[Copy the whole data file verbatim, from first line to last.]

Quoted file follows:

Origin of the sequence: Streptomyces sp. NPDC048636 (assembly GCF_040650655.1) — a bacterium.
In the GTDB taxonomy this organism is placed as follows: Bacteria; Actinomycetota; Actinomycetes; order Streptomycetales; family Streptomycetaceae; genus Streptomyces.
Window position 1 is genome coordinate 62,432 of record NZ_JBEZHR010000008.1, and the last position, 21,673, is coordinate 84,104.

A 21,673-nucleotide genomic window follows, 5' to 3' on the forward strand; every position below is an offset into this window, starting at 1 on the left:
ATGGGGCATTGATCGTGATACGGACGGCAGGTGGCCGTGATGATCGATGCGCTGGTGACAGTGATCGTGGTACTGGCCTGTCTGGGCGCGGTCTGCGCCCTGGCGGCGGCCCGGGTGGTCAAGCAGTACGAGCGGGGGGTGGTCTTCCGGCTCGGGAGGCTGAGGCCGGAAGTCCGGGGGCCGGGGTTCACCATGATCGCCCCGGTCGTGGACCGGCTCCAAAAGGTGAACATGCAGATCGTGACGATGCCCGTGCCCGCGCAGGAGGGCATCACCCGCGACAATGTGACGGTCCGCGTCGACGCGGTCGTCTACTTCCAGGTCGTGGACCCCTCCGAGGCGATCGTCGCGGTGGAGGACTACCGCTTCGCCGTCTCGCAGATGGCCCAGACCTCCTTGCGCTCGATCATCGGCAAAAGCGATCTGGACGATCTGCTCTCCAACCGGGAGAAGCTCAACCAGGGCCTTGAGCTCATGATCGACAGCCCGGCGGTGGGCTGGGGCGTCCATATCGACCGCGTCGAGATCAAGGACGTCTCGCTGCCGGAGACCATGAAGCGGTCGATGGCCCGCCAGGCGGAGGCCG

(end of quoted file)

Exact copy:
Origin of the sequence: Streptomyces sp. NPDC048636 (assembly GCF_040650655.1) — a bacterium.
In the GTDB taxonomy this organism is placed as follows: Bacteria; Actinomycetota; Actinomycetes; order Streptomycetales; family Streptomycetaceae; genus Streptomyces.
Window position 1 is genome coordinate 62,432 of record NZ_JBEZHR010000008.1, and the last position, 21,673, is coordinate 84,104.

A 21,673-nucleotide genomic window follows, 5' to 3' on the forward strand; every position below is an offset into this window, starting at 1 on the left:
ATGGGGCATTGATCGTGATACGGACGGCAGGTGGCCGTGATGATCGATGCGCTGGTGACAGTGATCGTGGTACTGGCCTGTCTGGGCGCGGTCTGCGCCCTGGCGGCGGCCCGGGTGGTCAAGCAGTACGAGCGGGGGGTGGTCTTCCGGCTCGGGAGGCTGAGGCCGGAAGTCCGGGGGCCGGGGTTCACCATGATCGCCCCGGTCGTGGACCGGCTCCAAAAGGTGAACATGCAGATCGTGACGATGCCCGTGCCCGCGCAGGAGGGCATCACCCGCGACAATGTGACGGTCCGCGTCGACGCGGTCGTCTACTTCCAGGTCGTGGACCCCTCCGAGGCGATCGTCGCGGTGGAGGACTACCGCTTCGCCGTCTCGCAGATGGCCCAGACCTCCTTGCGCTCGATCATCGGCAAAAGCGATCTGGACGATCTGCTCTCCAACCGGGAGAAGCTCAACCAGGGCCTTGAGCTCATGATCGACAGCCCGGCGGTGGGCTGGGGCGTCCATATCGACCGCGTCGAGATCAAGGACGTCTCGCTGCCGGAGACCATGAAGCGGTCGATGGCCCGCCAGGCGGAGGCCG